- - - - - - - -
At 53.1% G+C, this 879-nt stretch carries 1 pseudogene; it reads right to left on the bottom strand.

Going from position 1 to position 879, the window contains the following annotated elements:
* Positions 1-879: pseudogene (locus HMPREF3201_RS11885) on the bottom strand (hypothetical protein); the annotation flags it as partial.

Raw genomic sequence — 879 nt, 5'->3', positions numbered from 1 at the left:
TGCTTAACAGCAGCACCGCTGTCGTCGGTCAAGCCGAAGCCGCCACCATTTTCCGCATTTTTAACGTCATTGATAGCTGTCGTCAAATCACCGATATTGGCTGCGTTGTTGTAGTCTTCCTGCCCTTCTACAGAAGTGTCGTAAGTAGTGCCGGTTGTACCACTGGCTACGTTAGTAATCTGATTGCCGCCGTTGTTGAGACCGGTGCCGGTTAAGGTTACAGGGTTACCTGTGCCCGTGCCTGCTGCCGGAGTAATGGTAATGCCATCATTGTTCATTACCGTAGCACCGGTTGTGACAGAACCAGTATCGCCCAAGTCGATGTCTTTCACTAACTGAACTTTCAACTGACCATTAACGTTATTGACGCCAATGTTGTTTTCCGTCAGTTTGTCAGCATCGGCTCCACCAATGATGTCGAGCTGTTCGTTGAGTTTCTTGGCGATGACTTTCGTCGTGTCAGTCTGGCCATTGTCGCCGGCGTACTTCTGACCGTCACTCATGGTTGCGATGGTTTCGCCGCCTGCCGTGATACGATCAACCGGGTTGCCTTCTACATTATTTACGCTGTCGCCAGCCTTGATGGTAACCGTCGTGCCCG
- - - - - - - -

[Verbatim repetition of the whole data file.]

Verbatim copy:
At 53.1% G+C, this 879-nt stretch carries 1 pseudogene; it reads right to left on the bottom strand.

Going from position 1 to position 879, the window contains the following annotated elements:
* Positions 1-879: pseudogene (locus HMPREF3201_RS11885) on the bottom strand (hypothetical protein); the annotation flags it as partial.

Raw genomic sequence — 879 nt, 5'->3', positions numbered from 1 at the left:
TGCTTAACAGCAGCACCGCTGTCGTCGGTCAAGCCGAAGCCGCCACCATTTTCCGCATTTTTAACGTCATTGATAGCTGTCGTCAAATCACCGATATTGGCTGCGTTGTTGTAGTCTTCCTGCCCTTCTACAGAAGTGTCGTAAGTAGTGCCGGTTGTACCACTGGCTACGTTAGTAATCTGATTGCCGCCGTTGTTGAGACCGGTGCCGGTTAAGGTTACAGGGTTACCTGTGCCCGTGCCTGCTGCCGGAGTAATGGTAATGCCATCATTGTTCATTACCGTAGCACCGGTTGTGACAGAACCAGTATCGCCCAAGTCGATGTCTTTCACTAACTGAACTTTCAACTGACCATTAACGTTATTGACGCCAATGTTGTTTTCCGTCAGTTTGTCAGCATCGGCTCCACCAATGATGTCGAGCTGTTCGTTGAGTTTCTTGGCGATGACTTTCGTCGTGTCAGTCTGGCCATTGTCGCCGGCGTACTTCTGACCGTCACTCATGGTTGCGATGGTTTCGCCGCCTGCCGTGATACGATCAACCGGGTTGCCTTCTACATTATTTACGCTGTCGCCAGCCTTGATGGTAACCGTCGTGCCCG